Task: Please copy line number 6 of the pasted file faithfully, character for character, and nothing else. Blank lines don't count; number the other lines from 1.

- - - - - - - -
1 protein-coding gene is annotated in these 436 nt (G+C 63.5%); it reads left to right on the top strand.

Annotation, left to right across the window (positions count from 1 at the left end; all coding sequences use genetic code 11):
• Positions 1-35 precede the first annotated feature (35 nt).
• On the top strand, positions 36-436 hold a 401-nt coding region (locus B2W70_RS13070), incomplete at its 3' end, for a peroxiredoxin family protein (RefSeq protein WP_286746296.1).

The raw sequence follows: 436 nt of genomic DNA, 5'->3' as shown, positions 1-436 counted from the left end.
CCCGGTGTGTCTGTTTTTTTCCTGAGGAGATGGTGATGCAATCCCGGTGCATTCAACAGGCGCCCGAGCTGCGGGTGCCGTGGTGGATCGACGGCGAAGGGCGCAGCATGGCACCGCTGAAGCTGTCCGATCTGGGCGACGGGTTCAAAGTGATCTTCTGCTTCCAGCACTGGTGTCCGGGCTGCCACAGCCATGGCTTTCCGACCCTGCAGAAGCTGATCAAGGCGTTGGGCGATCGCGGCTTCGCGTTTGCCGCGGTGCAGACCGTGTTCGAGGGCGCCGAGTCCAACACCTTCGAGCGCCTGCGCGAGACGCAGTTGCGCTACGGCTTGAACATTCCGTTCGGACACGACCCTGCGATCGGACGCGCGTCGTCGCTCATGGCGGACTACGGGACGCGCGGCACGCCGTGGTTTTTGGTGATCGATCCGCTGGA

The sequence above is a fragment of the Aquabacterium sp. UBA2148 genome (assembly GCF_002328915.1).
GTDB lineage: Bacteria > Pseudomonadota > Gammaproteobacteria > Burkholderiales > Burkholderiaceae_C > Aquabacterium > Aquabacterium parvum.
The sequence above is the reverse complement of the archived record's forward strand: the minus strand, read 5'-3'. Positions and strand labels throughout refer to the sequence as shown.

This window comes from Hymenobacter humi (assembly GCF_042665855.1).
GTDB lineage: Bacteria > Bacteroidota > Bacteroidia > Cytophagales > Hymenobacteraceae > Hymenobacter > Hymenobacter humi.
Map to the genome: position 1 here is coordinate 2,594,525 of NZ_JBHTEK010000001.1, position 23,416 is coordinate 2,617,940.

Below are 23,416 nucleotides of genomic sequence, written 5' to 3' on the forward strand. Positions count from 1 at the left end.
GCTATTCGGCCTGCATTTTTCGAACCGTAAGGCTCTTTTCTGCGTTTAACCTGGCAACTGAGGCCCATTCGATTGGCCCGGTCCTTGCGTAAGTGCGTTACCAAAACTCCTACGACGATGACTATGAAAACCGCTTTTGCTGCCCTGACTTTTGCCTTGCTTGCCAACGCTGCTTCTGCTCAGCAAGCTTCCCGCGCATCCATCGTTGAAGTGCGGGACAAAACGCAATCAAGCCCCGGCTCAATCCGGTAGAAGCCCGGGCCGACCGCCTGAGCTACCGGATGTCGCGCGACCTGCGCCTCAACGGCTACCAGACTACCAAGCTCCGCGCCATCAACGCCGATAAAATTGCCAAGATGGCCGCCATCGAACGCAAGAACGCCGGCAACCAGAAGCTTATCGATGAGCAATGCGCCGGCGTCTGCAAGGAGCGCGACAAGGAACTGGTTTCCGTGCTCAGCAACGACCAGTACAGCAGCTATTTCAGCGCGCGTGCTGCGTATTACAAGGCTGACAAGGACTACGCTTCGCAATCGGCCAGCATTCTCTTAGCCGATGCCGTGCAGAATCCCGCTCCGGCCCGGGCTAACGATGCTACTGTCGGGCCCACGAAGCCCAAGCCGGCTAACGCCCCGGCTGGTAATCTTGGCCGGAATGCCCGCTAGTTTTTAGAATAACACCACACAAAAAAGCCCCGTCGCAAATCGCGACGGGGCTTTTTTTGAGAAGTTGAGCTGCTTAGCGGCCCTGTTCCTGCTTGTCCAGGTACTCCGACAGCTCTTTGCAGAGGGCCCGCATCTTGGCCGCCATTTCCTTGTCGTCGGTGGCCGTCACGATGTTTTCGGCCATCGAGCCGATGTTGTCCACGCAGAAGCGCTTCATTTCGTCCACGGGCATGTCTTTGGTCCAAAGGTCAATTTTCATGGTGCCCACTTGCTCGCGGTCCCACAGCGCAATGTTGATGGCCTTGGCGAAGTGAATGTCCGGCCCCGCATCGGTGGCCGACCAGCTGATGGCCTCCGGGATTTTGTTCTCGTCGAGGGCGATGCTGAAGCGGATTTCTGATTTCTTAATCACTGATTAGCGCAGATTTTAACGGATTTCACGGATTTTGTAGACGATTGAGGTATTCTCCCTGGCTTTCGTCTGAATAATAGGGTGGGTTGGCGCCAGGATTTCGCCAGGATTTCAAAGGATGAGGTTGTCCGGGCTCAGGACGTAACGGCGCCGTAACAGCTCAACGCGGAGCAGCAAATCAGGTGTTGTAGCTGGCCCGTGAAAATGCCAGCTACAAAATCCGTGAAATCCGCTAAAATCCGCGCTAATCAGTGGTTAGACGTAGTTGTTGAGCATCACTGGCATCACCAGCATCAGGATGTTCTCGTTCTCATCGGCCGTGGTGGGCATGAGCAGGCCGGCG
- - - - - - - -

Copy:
CCCGGTGTGTCTGTTTTTTTCCTGAGGAGATGGTGATGCAATCCCGGTGCATTCAACAGGCGCCCGAGCTGCGGGTGCCGTGGTGGATCGACGGCGAAGGGCGCAGCATGGCACCGCTGAAGCTGTCCGATCTGGGCGACGGGTTCAAAGTGATCTTCTGCTTCCAGCACTGGTGTCCGGGCTGCCACAGCCATGGCTTTCCGACCCTGCAGAAGCTGATCAAGGCGTTGGGCGATCGCGGCTTCGCGTTTGCCGCGGTGCAGACCGTGTTCGAGGGCGCCGAGTCCAACACCTTCGAGCGCCTGCGCGAGACGCAGTTGCGCTACGGCTTGAACATTCCGTTCGGACACGACCCTGCGATCGGACGCGCGTCGTCGCTCATGGCGGACTACGGGACGCGCGGCACGCCGTGGTTTTTGGTGATCGATCCGCTGGA